Ituri Forest Peoples Fund
The Ituri Forest Peoples Fund exists to assist the Efe and Lese of northeastern Zaire to provide themselves with basic education and health care. For the past 5 years Zaire has been without a unified and effective government. The economy has collapsed and inflation remains at approximately 70% per month. In the northeastern region's Ituri Forest, the three dirt roads, built in the 1940s and 1950s, are in such disrepair that trucks often take 3-4 weeks to travel 100km. At the site of the Ituri Forest Peoples Fund, the state stopped supporting primary schools over 10 years ago, and until recently the nearest primary health care was a 60km walk away. In 1987, Lese farmer and Efe huntergather families came to the conclusion that the state may never be in a position to provide them with social services. They asked a group of US based researchers who work in the area to help them to organize a primary school and a health clinic. The Ituri Forest Peoples Fund was established in response to this request and was formally accepted as a special project of Cultural Survival in 1992.
The Andisengi primary school (established in 1989) and the primary health care clinic (established in 1992) are the result of the needs, vision, and hard work of Lese and Efe families, along with the Ituri Forest Peoples Fund. The primary school has grown from a one leaf roof wattle and daub classroom with 18 pupils, to 8 classrooms (6 at the main school and 2 at a satellite school in a village 9km away) with over 200 students. The Andisengi primary school now provides children with the opportunity to complete a full primary education of 6 grades. In May 1995, the Andisengi Parents Committee arranged for 6th graders to take exams which would determine if they are eligible to continue on to secondary school.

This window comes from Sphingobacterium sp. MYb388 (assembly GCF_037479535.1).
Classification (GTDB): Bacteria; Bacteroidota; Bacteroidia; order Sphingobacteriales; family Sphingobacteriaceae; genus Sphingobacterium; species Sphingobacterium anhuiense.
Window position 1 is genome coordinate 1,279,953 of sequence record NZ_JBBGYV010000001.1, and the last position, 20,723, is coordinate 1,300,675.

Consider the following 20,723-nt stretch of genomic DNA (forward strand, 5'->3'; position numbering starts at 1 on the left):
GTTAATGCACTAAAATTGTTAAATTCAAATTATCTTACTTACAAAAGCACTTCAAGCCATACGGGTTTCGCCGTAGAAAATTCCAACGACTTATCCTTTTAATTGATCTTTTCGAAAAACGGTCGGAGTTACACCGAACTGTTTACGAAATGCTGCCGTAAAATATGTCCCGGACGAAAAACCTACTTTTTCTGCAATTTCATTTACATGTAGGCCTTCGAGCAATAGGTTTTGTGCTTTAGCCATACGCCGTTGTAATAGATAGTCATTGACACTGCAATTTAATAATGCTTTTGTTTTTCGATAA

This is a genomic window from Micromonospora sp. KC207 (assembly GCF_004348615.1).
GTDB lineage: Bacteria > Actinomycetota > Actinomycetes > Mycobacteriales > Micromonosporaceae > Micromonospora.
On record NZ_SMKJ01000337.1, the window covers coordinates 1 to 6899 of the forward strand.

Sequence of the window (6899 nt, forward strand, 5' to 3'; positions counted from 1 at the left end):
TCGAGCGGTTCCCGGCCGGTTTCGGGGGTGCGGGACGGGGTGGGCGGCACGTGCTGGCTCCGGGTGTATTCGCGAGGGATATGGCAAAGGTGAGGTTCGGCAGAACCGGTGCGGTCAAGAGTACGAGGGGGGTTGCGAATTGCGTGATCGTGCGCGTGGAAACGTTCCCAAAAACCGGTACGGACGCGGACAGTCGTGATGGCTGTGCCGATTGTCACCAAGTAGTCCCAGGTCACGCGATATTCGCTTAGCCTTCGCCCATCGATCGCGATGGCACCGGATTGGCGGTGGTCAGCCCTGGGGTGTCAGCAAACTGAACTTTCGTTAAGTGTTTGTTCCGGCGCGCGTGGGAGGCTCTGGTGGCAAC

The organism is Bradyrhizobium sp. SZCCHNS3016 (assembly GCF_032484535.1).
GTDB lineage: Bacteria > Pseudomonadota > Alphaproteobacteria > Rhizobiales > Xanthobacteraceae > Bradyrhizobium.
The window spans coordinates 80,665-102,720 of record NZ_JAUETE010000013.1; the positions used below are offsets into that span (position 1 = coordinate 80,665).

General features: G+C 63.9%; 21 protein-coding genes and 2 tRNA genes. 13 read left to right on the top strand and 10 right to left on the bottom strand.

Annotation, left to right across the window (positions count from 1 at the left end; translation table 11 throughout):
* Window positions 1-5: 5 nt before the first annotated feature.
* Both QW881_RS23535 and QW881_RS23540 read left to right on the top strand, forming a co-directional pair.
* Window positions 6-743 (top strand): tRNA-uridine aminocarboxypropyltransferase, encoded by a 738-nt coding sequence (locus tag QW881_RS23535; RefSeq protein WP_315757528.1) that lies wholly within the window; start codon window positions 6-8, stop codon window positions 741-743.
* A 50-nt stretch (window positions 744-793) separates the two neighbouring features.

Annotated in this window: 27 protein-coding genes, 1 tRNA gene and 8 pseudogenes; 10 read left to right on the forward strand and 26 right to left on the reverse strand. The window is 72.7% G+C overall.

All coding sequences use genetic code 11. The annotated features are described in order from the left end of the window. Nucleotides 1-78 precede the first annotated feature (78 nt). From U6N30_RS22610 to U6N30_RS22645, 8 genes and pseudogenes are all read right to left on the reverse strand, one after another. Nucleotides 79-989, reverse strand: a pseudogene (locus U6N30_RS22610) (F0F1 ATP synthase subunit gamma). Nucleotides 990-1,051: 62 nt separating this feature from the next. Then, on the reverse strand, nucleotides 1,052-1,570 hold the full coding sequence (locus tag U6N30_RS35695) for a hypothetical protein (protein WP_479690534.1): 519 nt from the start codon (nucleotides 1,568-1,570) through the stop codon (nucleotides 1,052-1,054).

The health care clinic is run by Kuri, a local man whose training as a nurse was supported by the Ituri Forest People Fund. Clinic records show that Kuri treated over 1200 people last year - primarily for malaria, intestinal parasites, wounds, and venereal disease. Kuri is now being helped by a locally trained midwife who the community hopes will be able to go next 6-12 months. Although the clinic charges patients for treatment, hyperinflation erodes the value of the money in the clinic cashbox. The Ituri Forest Peoples Fund buffers the clinic pharmacy from Zaire's hyperinflation.
The Ituri Forest Peoples Fund is supported by private donations and through items made by Efe and Lese artisans which are sold at the annual Cultural Survival Winter Bazaar in December. The fund augments the efforts of the community by contributing to the nurse's and teachers' salaries and buying school books in Swahili and French that are unavailable in Zaire. David Wilkie, Gilda Morelli and Byran Curran spend part of each summer in the Ituri working with the Efe and Lese.
For more information on the Ituri Forest Peoples Fund please contact: David Wilkie, 645 Centre Street, Newton, MA
The Ituri Forest Peoples Fund would like to express its sincere gratitude to all donors. Special thanks are owed to the International Foundation, and to the Cincinnati Zoo for their extraordinary commitment to the well-being and empowerment of the Efe and Lese. Article copyright Cultural Survival, Inc.
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